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Cultivating A Therapeutic Milieu in Your Office Suite

There was a time when fostering an optimally healing environment—or therapeutic milieu—was considered a critical component of patient care, particularly on inpatient psychiatric units. The idea was to create a treatment atmosphere that was structured and supportive, and that encouraged patients to behave in ways that fostered improved mental and physical health.

A key aspect of creating such a milieu was taking care of the staff. For example, staff had to meet frequently to ensure shared understanding of the patients, coordination on treatment goals, recognition of emergent group and community dynamics, and support of each other in facing the challenging symptoms and behaviors inpatients often present.

Unfortunately, given increased medicalization and emphasis on shorter lengths of stay, the therapeutic environment on inpatient units does not receive the attention it once did. Still, it remains a guiding principle for many in the mental health field, as well as in allied professions (nursing, nutrition and others come to mind).

A question we have at Wellspring is: Can a therapeutic milieu model also apply to private practice? In other words, can a suite of offices filled with totally independent practitioners nevertheless be designed in ways that continuously promotes a supportive, healing environment for both patients and practitioners? We think it can, and here are some of the things we try to do every day to cultivate such an environment:


From the beautiful locations we choose for our Practice Centers, to the professionally designed waiting rooms, to structurally soundproofed offices with individual environmental controls, we provide superior comfort and quality in the suite environment itself.


Unlike most mental health office suites, at Wellspring we provide professional service staff across the board. So you can count on the caliber of cleaning, administrative and other support services typically enjoyed by corporate professionals, but in the context of a peaceful therapeutic environment.


You can reach out to our support staff any time, day or night, and expect a response within 24 hours. Furthermore, at Wellspring, we want to hear from you: we’ve designed our Practice Centers based on your input, and we’re always open to your ideas and suggestions. We want to work together to promote an optimally healing environment for your clients.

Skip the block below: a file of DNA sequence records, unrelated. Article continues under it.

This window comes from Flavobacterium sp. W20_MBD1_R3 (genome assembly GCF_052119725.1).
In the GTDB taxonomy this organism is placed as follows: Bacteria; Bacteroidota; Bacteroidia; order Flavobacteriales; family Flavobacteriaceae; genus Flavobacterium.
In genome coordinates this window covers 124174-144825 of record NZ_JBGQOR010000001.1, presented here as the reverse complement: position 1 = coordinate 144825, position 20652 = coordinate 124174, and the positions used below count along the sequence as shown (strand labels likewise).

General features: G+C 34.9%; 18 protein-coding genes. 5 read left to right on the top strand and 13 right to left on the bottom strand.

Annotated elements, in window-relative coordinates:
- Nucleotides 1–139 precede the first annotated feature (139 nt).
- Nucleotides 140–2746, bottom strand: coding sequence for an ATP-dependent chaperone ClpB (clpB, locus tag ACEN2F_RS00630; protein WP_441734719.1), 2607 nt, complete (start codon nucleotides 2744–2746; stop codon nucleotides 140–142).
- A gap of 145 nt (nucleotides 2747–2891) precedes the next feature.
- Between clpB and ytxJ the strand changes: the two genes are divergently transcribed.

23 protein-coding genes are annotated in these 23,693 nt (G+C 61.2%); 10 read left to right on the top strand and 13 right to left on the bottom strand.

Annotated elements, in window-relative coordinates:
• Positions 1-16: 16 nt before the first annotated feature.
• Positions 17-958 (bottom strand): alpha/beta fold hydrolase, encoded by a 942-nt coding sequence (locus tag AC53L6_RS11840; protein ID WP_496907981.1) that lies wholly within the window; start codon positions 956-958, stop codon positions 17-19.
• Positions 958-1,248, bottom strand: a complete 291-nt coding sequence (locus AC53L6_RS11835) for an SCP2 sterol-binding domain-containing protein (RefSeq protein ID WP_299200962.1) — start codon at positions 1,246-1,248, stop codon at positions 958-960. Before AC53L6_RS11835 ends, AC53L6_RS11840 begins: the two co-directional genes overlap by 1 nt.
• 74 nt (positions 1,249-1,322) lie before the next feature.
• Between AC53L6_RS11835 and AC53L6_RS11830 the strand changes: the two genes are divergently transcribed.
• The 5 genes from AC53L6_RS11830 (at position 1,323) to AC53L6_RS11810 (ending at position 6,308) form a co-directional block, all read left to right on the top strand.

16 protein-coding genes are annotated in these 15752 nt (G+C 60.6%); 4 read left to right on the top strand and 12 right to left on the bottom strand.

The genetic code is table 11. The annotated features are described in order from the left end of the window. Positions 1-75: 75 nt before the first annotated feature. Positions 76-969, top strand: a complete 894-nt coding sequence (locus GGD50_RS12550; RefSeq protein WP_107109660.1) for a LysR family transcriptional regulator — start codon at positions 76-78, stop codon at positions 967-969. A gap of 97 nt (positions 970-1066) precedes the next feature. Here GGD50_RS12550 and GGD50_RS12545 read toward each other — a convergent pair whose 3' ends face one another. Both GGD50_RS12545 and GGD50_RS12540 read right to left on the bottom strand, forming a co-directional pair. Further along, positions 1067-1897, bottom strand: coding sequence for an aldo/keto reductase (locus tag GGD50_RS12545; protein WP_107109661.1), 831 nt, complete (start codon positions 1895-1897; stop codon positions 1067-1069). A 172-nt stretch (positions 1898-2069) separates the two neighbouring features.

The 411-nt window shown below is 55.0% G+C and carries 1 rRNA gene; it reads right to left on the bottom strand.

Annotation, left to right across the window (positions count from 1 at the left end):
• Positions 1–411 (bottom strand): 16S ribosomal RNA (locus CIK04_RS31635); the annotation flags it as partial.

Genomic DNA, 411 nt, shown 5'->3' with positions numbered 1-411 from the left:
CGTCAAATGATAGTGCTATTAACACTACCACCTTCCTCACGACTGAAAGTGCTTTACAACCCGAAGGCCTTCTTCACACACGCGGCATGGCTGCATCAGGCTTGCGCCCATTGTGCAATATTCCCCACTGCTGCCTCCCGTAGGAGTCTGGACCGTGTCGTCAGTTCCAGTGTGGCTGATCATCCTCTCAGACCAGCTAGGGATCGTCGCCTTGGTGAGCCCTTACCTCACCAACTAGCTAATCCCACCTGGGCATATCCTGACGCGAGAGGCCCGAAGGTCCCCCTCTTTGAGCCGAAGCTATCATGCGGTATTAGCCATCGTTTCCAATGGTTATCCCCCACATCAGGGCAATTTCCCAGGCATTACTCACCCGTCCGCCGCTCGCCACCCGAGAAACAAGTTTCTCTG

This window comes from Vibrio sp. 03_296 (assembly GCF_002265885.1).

At Wellspring, we believe in fostering a sense of community that’s often missing in private practice, so we offer many opportunities for interaction and collaboration. Our Online Practice Portal makes it easy to shoot a colleague a quick message, ask a question, or find out when they’ll be free to chat. Our Practitioner Profiles help you know who your neighbors are, and help us to introduce new colleagues when they join the suite. Our Community Spaces allow clinicians to get together and chat, or have group meetings, conferences, holiday get-togethers, or even educational seminars.

Here is a great article on written by Shelley Prevost, Co-founder and CEO of Torch, 25 Revealing Questions That Build Better Work Relationships. She includes a list of questions that you can ask people you work with in order to get to know them better. Building relationships with the people we spend most of our waking hours with is something we really want to promote at Wellspring.

Clinicians in private practice don’t often have the chance to interact the way we did when we were part of a larger treatment team, but that doesn’t mean we have to live our professional lives in isolation. Wellspring believes in creating a comfortable, professional and supportive office environment and community, and we believe this environment helps you do your best work. Consistent with a therapeutic milieu model, an environment that supports us as clinicians also promotes healing for our patients.

For tips on creating an environment that heals, take a look at this article, What Can I Do to Create a Healing Environment on Taking Charge of Your Health & Wellbeing by Mary Jo Kreutzer, RN, PhD.

And for additional information and reading on how we interact with our surroundings, take a look at this article on behavior settings here.



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